Creek HiLife

Coach Jordan continues to inspire

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Coach Jordan continues to inspire

Photo from Ruben Jordan

Photo from Ruben Jordan

Photo from Ruben Jordan

Photo from Ruben Jordan

Troylon Griffin II, Sports Editor

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UPDATE: Retired Coach Jordan heroically lost his life in the flooding after Hurricane Harvey in August 2017. The HiLife staff is reposting this story as a tribute to him and his family. WJ

 

This year marks 28 years in which track and cross-country Coach Ruben Jordan has worked at Clear Creek High School. For 28 years Ruben Jordan has helped Creek gain success in football, track and cross-country.

“Why do I coach? For the love of the game.”  Jordan said.

Jordan came to Creek in 1987. He previously coached at Beaumont and was looking for a new opportunity to see something different and meet different people.  Jordan described his first year as a notable one.

“It was interesting,”  Jordan said. “I was coming from Beaumont to a whole different type of school system but it was good. We had good athletes, good coaches. Most of the guys I came over here with I played college football with. It was a relaxed atmosphere,” Jordan said.

Jordan said that students were certainly surprised at what they saw when he arrived.

“They were surprised because I fell in here with a jheri curl and a tight suit, and I was kind of built back in the day but they’ve always accepted me, and we’ve had fun, and it was a pleasure,”  Jordan said.

At Creek, the students and staff have always spoken of  Jordan in a good manner. He believes that this is due to the way he builds a, “personal relationship with these kids.” The relationship is based on equality by, “treating them the same as others.”

Jordan himself was surprised by the fresh new environment. Having come from a predominantly African American district, Jordan found it quite different to see a much more diverse environment.

Jordan’s first year was also a  memorable one due to success he and his team had that year.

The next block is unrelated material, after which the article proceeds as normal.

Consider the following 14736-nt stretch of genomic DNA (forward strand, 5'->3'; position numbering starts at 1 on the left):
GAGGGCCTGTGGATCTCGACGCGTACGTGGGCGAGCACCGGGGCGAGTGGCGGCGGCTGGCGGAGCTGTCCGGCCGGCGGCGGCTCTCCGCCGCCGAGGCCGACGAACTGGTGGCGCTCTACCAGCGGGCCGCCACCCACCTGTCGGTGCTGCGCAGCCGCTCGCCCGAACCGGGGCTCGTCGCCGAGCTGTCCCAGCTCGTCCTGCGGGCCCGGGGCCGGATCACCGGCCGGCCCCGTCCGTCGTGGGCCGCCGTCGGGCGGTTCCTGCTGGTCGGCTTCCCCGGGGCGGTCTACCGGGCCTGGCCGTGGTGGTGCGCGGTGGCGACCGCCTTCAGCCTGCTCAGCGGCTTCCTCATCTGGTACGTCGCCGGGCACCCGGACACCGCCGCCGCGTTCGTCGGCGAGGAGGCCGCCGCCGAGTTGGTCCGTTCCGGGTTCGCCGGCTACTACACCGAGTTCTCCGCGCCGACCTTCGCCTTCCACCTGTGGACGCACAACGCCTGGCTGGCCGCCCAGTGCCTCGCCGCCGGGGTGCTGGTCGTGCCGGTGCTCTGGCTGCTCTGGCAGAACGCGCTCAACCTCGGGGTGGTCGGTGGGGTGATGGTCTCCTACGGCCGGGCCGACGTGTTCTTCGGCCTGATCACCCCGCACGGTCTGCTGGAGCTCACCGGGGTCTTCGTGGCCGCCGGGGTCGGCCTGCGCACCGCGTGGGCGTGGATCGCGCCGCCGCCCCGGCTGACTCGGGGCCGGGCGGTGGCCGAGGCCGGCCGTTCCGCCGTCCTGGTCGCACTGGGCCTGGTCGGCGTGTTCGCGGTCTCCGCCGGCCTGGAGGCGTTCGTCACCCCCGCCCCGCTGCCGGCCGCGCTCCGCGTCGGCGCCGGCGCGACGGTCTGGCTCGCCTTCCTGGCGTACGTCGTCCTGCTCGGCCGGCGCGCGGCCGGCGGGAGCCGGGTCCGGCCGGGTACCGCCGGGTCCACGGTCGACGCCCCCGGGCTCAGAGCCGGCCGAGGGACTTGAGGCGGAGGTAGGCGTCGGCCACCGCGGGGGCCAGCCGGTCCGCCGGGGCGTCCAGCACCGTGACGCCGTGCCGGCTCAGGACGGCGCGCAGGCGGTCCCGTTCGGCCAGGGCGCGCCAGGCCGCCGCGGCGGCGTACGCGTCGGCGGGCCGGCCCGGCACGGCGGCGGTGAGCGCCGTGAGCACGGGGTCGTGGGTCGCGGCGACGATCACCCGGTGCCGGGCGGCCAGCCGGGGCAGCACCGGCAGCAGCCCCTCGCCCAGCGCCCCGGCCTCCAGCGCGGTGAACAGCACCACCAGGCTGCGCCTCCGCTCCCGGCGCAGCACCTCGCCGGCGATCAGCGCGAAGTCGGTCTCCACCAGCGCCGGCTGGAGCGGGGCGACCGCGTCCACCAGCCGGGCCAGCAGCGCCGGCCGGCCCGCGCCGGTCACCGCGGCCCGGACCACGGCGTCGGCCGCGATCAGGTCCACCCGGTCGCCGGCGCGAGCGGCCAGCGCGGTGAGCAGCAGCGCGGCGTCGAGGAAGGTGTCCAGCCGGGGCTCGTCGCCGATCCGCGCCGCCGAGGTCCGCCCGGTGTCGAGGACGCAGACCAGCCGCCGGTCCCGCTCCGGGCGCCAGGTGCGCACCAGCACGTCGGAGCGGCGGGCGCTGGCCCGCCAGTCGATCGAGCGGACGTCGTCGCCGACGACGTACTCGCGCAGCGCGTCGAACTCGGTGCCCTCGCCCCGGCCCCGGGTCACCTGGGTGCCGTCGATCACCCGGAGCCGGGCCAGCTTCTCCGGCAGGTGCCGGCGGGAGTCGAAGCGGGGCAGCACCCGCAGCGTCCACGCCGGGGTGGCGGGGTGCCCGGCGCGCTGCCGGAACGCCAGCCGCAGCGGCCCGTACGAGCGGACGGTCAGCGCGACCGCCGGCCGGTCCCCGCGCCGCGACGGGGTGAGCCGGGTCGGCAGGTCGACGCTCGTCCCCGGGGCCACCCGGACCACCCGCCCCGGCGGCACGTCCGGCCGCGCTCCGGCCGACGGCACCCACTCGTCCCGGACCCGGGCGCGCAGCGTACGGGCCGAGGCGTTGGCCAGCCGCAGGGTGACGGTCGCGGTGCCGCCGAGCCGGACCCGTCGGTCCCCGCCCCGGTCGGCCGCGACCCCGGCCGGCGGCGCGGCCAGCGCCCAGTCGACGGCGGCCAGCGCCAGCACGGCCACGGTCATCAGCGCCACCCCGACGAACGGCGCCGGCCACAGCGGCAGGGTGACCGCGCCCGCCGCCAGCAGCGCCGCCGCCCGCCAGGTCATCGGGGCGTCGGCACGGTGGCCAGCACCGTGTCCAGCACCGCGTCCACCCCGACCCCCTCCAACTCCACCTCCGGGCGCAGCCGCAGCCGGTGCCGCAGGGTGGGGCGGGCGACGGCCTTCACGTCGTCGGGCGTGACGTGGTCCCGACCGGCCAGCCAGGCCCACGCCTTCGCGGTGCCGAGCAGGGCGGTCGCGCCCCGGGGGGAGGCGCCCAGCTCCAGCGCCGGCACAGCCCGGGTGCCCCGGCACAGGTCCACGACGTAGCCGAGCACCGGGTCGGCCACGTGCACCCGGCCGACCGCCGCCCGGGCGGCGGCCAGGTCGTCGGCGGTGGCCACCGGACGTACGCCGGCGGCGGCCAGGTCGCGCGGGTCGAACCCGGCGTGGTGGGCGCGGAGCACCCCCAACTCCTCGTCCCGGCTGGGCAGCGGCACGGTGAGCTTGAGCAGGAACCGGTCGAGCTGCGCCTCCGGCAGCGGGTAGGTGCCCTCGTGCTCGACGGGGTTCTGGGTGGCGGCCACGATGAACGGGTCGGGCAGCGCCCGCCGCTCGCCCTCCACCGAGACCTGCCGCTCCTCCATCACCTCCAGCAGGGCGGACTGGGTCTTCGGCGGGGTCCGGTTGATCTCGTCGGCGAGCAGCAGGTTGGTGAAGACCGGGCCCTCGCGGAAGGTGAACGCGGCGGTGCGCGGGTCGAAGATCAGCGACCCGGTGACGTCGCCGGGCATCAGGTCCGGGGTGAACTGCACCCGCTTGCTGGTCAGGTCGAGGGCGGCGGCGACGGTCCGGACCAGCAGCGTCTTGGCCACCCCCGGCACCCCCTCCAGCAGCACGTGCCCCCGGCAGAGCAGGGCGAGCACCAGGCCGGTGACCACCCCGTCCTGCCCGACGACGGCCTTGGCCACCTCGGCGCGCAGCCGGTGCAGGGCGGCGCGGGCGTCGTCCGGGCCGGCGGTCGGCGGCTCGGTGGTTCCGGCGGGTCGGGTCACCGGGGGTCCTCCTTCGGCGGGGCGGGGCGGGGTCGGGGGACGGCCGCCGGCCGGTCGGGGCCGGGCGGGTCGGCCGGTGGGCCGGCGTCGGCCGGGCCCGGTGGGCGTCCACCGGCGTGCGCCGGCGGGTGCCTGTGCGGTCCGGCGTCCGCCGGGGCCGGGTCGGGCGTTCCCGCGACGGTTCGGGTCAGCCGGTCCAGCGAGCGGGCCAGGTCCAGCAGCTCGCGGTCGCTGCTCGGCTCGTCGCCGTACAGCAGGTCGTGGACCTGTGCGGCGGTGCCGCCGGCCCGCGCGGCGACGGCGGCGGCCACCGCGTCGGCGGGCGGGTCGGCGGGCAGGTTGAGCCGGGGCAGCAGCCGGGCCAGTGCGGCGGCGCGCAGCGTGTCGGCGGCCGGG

“We ended up being state runner up and lost by only half a point,”  Jordan said. He said year one was a great one.

“To get to the state meet and qualify that many kids and have success at the same time, it was a very outstanding year,”  Jordan said. “You can’t forget about it. I had some great years after that but you always remember the first.”

In general,  Jordan described his early years at Creek as somewhat of a challenge, but noted how motivated the athletes were.

“You didn’t have to push them as much,”  Jordan said. “You had more parent involvement which is the key to everything and the kids were more disciplined because of their home life.”

Jordan attended Tyler John Tyler High School and graduated with the class of 1977. Growing up,  Jordan developed a love of sports at an early age. His father was a , and he attended school with retired Houston Oilers football player Earl Campbell.

“I grew up with it [sports].”  Jordan said. “Back in the day my parents would make us go outside and we couldn’t come in the house. You had to find something to do and it just stuck with me the whole time and I still have that outdoor feeling that I need to be involved in doing something.”

Jordan’s relationship with profootball player,  Earl  Campbell  helped shape Jordan’s future, as Campbell was one of  Jordan’s idols.

“Playing football with Earl Campbell had a big impact, just to watch the football team and their unity,”  Jordan said. “He was my idol, my hero and to say he had the same success from the same high school I came from, it makes you appreciate what you’re doing and how you’re doing it.”

Jordan had many influences that made him want to become a coach, particularly his high school coaches.

“I had great high school coaches. Coach Smith was one of my coaches. He coaches here now. I watched them develop relationships and develop attitudes and I played college football and sometimes you just don’t want to let go and I felt the best way to stay involved was to get an education and use it towards helping other athletes,” Jordan said.

For years, Jordan has been using the traits that he has inherited from his coaches. He does his best to teach his athletes lessons he feels are necessary in life.